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RGMacEsq
RGMacEsq, Lawyer
Category: Consumer Protection Law
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Experience:  Licensed Texas General Practice Attorney
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My wife received knee surgery about 2 1/2 years ago. I thought

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My wife received knee surgery about 2 1/2 years ago. I thought my wife was making payments, but she was not. I received a packet that stated that I am being sued for $5,000 for failure to pay hospital fees. I don't understand how to respond or what to do next. I want to pay what I owe but don't know where to start.
Submitted: 1 year ago.
Category: Consumer Protection Law
Expert:  RGMacEsq replied 1 year ago.

RGMacEsq :

Thank you for using JustAnswer. I am researching your issue and will respond shortly.

RGMacEsq :

 


The first thing that you're going to want to do is to file an answer to the complaint. This is going to keep the party suing you from being able to get a "default judgment" (where they win by default merely by you not answering the complaint). After you are served, you have 30 days to file a typed response with the Court, counting holidays and weekends.



  • You Can Lose By Default:

    If you don’t file a response 30 days after you were served, the Plaintiff can file a form called “Request for Default”. The Plaintiff has to wait 30 days to file this. If the Plaintiff files this form, the Court can enter a judgment against you. The Plaintiff will win the case. Then, the Plaintiff can enforce the judgment against you.

    This can mean getting money from you by garnishing your paycheck or putting a lien on your house or car. A judgment against you can also show up on your credit report. This can make it hard to get a credit card or a loan.


 

RGMacEsq :

 


Types of Responses:

You can file most of the responses with Court forms. You can get the forms at:



Some local forms are at the Court’s Local Forms page.


You have to file a Proof of Service form with your response. (See "What is Service of Process" on the Plaintiff's "Before You Sue" page of this website.)

Here are some of the types of responses:




  • Answer:

    You can file an Answer form to respond to the Plaintiff’s complaint. It is a formal statement, in writing, of your defense. You can say that what the plaintiff claims isn’t true. Or you can say it’s true but give more information and reasons or explain the situation.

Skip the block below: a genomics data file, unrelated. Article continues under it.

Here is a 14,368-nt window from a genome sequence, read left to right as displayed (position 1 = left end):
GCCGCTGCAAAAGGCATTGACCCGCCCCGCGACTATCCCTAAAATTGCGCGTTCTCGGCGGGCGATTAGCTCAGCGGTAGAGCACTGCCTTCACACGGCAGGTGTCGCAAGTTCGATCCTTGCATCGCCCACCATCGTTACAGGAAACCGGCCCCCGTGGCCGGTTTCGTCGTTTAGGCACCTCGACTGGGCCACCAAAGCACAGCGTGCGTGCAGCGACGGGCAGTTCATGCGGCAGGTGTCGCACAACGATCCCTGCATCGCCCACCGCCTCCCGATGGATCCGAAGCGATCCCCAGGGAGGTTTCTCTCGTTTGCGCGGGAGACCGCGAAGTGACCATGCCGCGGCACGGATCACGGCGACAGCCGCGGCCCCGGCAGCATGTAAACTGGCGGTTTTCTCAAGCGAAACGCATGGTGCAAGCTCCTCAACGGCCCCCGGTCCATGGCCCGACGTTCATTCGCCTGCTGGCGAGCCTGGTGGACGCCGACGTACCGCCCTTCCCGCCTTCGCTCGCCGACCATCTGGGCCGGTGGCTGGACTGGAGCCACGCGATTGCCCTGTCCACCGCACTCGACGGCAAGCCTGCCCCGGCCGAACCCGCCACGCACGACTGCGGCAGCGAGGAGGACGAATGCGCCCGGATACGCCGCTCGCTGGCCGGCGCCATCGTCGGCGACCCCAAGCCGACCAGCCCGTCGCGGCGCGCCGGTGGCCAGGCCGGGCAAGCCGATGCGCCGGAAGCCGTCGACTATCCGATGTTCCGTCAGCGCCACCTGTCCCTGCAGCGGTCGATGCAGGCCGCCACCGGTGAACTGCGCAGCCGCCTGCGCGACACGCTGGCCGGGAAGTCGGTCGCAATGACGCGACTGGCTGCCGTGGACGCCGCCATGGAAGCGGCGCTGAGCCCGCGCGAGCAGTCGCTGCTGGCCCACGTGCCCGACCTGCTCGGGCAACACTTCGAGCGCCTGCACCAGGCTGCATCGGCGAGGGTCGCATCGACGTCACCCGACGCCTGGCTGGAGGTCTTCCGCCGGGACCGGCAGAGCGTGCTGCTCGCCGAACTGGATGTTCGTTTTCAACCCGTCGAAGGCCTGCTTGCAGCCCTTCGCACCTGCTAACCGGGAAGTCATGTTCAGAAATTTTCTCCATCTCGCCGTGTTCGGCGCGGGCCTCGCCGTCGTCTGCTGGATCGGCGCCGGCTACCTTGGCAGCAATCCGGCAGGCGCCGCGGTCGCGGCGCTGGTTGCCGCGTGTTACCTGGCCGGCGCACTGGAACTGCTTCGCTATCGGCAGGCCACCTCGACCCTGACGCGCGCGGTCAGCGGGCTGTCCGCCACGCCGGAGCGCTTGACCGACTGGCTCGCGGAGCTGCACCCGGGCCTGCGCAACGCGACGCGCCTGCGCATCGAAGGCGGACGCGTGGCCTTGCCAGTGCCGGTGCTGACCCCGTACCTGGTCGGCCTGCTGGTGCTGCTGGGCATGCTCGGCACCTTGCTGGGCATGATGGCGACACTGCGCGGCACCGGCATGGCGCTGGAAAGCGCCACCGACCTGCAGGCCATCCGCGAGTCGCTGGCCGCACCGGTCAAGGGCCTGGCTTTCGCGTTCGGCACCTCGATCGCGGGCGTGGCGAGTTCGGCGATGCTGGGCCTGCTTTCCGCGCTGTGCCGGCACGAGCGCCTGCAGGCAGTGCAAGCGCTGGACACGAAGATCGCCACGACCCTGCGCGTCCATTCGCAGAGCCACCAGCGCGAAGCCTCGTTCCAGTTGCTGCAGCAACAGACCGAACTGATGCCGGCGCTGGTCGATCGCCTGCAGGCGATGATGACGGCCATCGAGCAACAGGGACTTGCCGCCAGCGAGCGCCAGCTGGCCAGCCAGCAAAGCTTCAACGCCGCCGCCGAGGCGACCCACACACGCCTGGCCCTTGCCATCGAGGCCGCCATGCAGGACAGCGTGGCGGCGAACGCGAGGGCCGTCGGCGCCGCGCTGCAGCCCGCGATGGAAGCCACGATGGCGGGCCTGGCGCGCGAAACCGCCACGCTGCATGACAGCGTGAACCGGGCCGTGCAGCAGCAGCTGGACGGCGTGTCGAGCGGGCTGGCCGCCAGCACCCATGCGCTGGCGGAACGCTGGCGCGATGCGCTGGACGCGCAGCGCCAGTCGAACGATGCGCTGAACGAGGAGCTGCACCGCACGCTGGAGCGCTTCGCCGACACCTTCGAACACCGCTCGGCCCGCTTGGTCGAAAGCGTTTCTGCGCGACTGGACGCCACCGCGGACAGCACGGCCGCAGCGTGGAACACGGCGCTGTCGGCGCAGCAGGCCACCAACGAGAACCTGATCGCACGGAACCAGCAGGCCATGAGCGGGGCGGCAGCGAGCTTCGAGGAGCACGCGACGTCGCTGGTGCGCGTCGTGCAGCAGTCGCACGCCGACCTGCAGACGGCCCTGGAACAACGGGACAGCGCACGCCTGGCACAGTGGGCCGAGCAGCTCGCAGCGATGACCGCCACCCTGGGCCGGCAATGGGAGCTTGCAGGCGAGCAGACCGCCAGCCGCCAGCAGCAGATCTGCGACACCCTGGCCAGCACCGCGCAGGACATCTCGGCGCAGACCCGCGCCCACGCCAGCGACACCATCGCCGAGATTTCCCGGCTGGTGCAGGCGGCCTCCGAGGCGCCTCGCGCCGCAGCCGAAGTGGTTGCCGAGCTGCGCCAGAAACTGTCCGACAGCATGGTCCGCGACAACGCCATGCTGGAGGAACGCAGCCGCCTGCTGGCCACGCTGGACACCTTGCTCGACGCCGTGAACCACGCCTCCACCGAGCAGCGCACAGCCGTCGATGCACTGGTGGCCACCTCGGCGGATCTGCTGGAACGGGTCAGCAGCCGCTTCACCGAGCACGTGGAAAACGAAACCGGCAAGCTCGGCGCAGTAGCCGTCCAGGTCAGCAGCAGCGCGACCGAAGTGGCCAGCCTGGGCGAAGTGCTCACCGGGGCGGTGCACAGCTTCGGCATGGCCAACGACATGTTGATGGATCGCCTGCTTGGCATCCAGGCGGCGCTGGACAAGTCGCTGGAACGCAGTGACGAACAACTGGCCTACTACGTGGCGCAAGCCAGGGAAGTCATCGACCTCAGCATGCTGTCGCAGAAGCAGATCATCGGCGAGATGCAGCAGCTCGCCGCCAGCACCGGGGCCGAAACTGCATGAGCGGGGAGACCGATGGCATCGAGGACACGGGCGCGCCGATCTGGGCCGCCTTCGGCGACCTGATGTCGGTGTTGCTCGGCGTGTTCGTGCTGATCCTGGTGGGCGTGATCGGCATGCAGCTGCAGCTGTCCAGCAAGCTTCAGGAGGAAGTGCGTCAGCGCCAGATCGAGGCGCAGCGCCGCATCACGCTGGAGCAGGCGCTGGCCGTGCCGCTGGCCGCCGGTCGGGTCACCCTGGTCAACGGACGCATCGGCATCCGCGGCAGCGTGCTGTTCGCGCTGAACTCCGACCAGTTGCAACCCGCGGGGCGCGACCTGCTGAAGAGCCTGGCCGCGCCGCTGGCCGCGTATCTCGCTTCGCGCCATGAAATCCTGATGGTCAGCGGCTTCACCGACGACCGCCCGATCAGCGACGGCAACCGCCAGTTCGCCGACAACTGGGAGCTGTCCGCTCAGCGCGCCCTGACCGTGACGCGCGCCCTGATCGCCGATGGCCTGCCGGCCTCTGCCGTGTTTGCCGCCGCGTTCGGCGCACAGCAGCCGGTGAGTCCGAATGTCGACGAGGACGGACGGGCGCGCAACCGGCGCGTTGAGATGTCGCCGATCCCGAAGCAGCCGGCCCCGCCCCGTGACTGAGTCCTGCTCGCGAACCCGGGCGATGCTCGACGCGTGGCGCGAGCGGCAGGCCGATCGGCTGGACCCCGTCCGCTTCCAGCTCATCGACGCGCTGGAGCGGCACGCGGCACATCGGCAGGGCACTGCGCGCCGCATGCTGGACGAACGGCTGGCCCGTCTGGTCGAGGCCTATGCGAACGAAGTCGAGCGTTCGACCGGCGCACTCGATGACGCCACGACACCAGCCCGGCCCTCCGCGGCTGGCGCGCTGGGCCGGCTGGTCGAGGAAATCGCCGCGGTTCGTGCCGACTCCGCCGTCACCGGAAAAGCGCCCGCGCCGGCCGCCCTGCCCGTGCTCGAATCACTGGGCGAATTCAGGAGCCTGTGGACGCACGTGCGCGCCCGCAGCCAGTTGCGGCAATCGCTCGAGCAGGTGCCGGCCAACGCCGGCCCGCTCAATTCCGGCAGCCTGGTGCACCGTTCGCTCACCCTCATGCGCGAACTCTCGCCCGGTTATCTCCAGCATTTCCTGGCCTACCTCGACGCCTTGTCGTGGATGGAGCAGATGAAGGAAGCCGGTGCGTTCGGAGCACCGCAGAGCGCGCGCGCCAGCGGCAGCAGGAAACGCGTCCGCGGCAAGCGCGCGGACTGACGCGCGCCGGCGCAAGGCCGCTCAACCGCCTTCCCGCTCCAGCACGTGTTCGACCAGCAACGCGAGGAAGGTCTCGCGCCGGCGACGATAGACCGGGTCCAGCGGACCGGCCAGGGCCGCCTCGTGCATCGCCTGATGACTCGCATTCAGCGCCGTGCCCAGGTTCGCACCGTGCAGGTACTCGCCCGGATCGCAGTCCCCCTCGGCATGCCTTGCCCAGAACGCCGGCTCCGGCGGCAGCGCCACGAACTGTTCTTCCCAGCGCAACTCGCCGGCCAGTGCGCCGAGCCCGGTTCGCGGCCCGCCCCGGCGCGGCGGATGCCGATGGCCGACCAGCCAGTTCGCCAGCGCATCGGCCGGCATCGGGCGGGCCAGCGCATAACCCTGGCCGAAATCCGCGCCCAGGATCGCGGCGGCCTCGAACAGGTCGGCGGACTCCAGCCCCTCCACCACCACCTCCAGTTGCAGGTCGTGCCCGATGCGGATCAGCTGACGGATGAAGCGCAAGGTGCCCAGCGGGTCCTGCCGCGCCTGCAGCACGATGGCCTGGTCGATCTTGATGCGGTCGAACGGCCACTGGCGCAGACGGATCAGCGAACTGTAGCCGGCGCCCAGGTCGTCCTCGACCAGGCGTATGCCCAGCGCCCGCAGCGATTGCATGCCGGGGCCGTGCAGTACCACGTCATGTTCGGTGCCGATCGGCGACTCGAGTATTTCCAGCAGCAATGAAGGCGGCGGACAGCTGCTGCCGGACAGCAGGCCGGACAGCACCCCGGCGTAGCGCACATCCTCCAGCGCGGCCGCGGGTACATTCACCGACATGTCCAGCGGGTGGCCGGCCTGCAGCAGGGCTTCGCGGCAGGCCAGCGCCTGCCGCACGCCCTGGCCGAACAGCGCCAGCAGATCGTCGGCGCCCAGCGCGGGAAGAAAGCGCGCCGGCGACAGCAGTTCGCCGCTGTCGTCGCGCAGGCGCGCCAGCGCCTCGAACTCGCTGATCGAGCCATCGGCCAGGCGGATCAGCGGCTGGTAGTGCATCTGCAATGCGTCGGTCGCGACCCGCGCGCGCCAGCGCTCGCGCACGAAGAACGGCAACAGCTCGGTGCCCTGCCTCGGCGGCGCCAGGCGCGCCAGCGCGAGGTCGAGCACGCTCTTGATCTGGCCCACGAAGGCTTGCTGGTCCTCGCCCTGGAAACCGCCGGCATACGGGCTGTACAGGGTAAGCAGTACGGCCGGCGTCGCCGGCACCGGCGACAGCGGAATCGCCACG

The Code of Civil Procedure (CCP) 431.30(b) says what you should put in your Answer.

  • General Denial:

    This is a way to say that nothing in the Complaint is true. Use this if you don’t agree with anything in the Complaint.


  • Demurrer:

    You can file a Demurrer to tell the Court that the Complaint isn’t enough. You’re saying that even if the complaint is true, it’s not a legal reason for you to have to answer or be held responsible. Say your reasons.

    Note: Filing a Demurrer means that you might be admitting that what the Plaintiff says is true.

  • Motion to Strike:

    This asks the Court to take something out of the Plaintiff’s Complaint, because:



    • It’s not understandable,

    • It’s not legal,

    • It repeats itself, or

    • It doesn’t matter (called "immaterial").


    Give your reasons why the Court should take it out of the Complaint.



  • Motion to Transfer:

    This asks the Court permission to move the case to another Court. This can be a court in another County or a different type of Court. Give your reasons why the Court should let the case be moved.


  • Motion to Quash Service of Summons:

    This asks the Court to say that the Complaint wasn’t served properly. Say why service was not right.

  • Motion to Stay or Dismiss Action:

    A Motion to Stay asks the Court to put the case on hold for a while, so that something else can happen. A Motion to Dismiss asks the Court to throw out your case. Say why you want this.


 

RGMacEsq :

Once you file this answer, you should contact the collecting firm to see what you can find out about the debt. You should certainly do what you can to try to get the amount reduced. If you were married at the time, the debt would be "community" debt, and would be jointly owed by you, even if she was supposed to pay it. You can join her in the lawsuit, if you wish, so that you could get a judgment against her for failing to pay. You can also contact the court clerk to see about doing this.

RGMacEsq :

Hope that clears things up a bit. If you have any other questions, please let me know. If not, and you have not yet, please rate my answer AND press the "submit" button, if applicable. Please note that I don't get any credit for my answer unless and until you rate it a 3, 4, 5 (good or better). Thank you, XXXXX XXXXX luck to you!

RGMacEsq :

Did you have any other questions before you rate this answer?

RGMacEsq, Lawyer
Satisfied Customers: 12230
Experience: Licensed Texas General Practice Attorney
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